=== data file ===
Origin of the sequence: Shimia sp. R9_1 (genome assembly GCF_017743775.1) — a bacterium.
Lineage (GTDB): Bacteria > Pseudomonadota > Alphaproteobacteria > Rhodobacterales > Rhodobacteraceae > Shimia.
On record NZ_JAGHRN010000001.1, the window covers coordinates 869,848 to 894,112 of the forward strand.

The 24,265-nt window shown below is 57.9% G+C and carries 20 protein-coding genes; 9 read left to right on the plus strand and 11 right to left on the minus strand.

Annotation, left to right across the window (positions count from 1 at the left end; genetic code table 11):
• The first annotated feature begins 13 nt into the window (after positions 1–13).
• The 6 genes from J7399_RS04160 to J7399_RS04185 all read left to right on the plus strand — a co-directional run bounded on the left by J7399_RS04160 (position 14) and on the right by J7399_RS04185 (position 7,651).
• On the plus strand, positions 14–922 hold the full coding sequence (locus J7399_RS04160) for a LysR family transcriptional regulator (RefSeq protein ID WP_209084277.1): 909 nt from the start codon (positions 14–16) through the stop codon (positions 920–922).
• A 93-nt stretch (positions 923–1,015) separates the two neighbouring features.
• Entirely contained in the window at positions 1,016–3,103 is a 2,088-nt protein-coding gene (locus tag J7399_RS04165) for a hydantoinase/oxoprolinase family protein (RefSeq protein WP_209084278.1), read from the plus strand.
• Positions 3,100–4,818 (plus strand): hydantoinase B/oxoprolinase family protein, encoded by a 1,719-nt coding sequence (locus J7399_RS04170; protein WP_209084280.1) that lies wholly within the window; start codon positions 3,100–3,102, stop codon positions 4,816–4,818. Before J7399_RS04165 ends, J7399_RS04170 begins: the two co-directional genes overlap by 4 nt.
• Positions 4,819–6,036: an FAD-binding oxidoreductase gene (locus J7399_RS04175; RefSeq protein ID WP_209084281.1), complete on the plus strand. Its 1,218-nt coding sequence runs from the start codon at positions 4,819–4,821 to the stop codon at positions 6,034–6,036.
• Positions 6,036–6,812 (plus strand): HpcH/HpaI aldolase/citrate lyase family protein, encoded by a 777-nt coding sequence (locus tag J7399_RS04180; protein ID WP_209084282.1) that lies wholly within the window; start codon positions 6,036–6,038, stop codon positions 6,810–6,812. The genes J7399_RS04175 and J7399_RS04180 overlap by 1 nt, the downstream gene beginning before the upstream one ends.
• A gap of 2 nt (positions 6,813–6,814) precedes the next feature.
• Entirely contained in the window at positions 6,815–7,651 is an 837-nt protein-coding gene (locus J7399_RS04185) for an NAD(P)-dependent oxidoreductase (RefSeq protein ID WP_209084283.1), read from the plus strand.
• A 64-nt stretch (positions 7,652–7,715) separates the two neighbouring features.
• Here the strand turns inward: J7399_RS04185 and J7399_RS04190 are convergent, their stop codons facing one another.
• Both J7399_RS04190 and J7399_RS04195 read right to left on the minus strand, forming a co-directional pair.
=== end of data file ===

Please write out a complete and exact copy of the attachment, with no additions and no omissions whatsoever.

Origin of the sequence: Shimia sp. R9_1 (genome assembly GCF_017743775.1) — a bacterium.
Lineage (GTDB): Bacteria > Pseudomonadota > Alphaproteobacteria > Rhodobacterales > Rhodobacteraceae > Shimia.
On record NZ_JAGHRN010000001.1, the window covers coordinates 869,848 to 894,112 of the forward strand.

The 24,265-nt window shown below is 57.9% G+C and carries 20 protein-coding genes; 9 read left to right on the plus strand and 11 right to left on the minus strand.

Annotation, left to right across the window (positions count from 1 at the left end; genetic code table 11):
• The first annotated feature begins 13 nt into the window (after positions 1–13).
• The 6 genes from J7399_RS04160 to J7399_RS04185 all read left to right on the plus strand — a co-directional run bounded on the left by J7399_RS04160 (position 14) and on the right by J7399_RS04185 (position 7,651).
• On the plus strand, positions 14–922 hold the full coding sequence (locus J7399_RS04160) for a LysR family transcriptional regulator (RefSeq protein ID WP_209084277.1): 909 nt from the start codon (positions 14–16) through the stop codon (positions 920–922).
• A 93-nt stretch (positions 923–1,015) separates the two neighbouring features.
• Entirely contained in the window at positions 1,016–3,103 is a 2,088-nt protein-coding gene (locus tag J7399_RS04165) for a hydantoinase/oxoprolinase family protein (RefSeq protein WP_209084278.1), read from the plus strand.
• Positions 3,100–4,818 (plus strand): hydantoinase B/oxoprolinase family protein, encoded by a 1,719-nt coding sequence (locus J7399_RS04170; protein WP_209084280.1) that lies wholly within the window; start codon positions 3,100–3,102, stop codon positions 4,816–4,818. Before J7399_RS04165 ends, J7399_RS04170 begins: the two co-directional genes overlap by 4 nt.
• Positions 4,819–6,036: an FAD-binding oxidoreductase gene (locus J7399_RS04175; RefSeq protein ID WP_209084281.1), complete on the plus strand. Its 1,218-nt coding sequence runs from the start codon at positions 4,819–4,821 to the stop codon at positions 6,034–6,036.
• Positions 6,036–6,812 (plus strand): HpcH/HpaI aldolase/citrate lyase family protein, encoded by a 777-nt coding sequence (locus tag J7399_RS04180; protein ID WP_209084282.1) that lies wholly within the window; start codon positions 6,036–6,038, stop codon positions 6,810–6,812. The genes J7399_RS04175 and J7399_RS04180 overlap by 1 nt, the downstream gene beginning before the upstream one ends.
• A gap of 2 nt (positions 6,813–6,814) precedes the next feature.
• Entirely contained in the window at positions 6,815–7,651 is an 837-nt protein-coding gene (locus J7399_RS04185) for an NAD(P)-dependent oxidoreductase (RefSeq protein ID WP_209084283.1), read from the plus strand.
• A 64-nt stretch (positions 7,652–7,715) separates the two neighbouring features.
• Here the strand turns inward: J7399_RS04185 and J7399_RS04190 are convergent, their stop codons facing one another.
• Both J7399_RS04190 and J7399_RS04195 read right to left on the minus strand, forming a co-directional pair.